The Role of the GC in Mergers and Acquisitions
With the markets in a state of flux, M&A activity becomes more risky – even if the target is struggling to keep up. It’s here that the general counsel plays a crucial role.
Traditionally, the GC has tended to be more reactive, only stepping up when called upon in a crisis or once the business strategy has been decided. Yet more and more GCs desire to play a more significant role in such decisions, including when M&A activities are on the table.
Gartner for Legal & Compliance research found that those GCs considered “personally effective” – that is, those who focus on performance, influence and impact, acting as more than the lead attorney – spent 48% more time on strategy and 43% more time on offering business guidance than non-effective GCs. They were also 50% better at identifying emerging risks and 78% more likely to make proactive legal investments, compared to 35% of all GCs – both important skills when looking at mergers and acquisitions.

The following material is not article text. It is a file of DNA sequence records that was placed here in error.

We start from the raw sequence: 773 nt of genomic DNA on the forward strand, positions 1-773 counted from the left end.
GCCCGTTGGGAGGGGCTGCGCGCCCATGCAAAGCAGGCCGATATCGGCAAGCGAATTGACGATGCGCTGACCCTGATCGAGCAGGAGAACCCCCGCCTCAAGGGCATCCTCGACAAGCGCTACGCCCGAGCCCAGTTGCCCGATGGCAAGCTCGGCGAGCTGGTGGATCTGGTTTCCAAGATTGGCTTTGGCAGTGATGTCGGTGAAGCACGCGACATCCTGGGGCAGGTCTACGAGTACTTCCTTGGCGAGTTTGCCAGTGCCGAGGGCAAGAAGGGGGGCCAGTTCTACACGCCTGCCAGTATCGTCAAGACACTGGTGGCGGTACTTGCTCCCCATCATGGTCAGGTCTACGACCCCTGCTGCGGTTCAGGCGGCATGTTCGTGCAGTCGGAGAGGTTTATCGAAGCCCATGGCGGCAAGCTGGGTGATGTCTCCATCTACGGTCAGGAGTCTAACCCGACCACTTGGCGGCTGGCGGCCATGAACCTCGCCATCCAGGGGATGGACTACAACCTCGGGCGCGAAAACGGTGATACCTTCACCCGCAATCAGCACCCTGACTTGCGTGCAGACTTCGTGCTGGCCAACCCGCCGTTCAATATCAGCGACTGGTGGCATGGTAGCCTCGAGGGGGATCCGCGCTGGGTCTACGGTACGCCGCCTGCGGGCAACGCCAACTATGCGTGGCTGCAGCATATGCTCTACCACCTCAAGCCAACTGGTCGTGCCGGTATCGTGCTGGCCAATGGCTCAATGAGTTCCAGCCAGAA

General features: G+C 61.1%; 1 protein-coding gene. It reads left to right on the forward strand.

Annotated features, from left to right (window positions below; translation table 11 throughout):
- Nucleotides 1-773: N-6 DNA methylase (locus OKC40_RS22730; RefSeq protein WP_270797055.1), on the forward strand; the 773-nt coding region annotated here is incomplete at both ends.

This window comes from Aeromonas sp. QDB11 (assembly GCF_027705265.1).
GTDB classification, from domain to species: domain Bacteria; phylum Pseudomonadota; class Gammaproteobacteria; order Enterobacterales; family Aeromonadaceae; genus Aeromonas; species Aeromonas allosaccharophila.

“Today’s general counsel faces more complex corporate risks – with less clarity about what risks to take, who owns a particular risk and if the company should tackle it at the enterprise level or at the regional or jurisdiction level,” Gartner writes. “As GC, you are often the best positioned to ensure new risks have governance frameworks with clear owners and accountability. This doesn’t imply owning a particular risk, but it does suggest spearheading and ensuring efficient governance of emerging issues.”
Preparing for M&A Activity
And so the general counsel must ensure that – whether buying or selling – the organisation’s house is in order before M&A activity kicks off. Preparation is key to a successful M&A, helping to eliminate or minimise possible issues in a future deal.
The GC should lead this spring clean by doing due diligence now, not later, including:
- Checking all licenses are up to date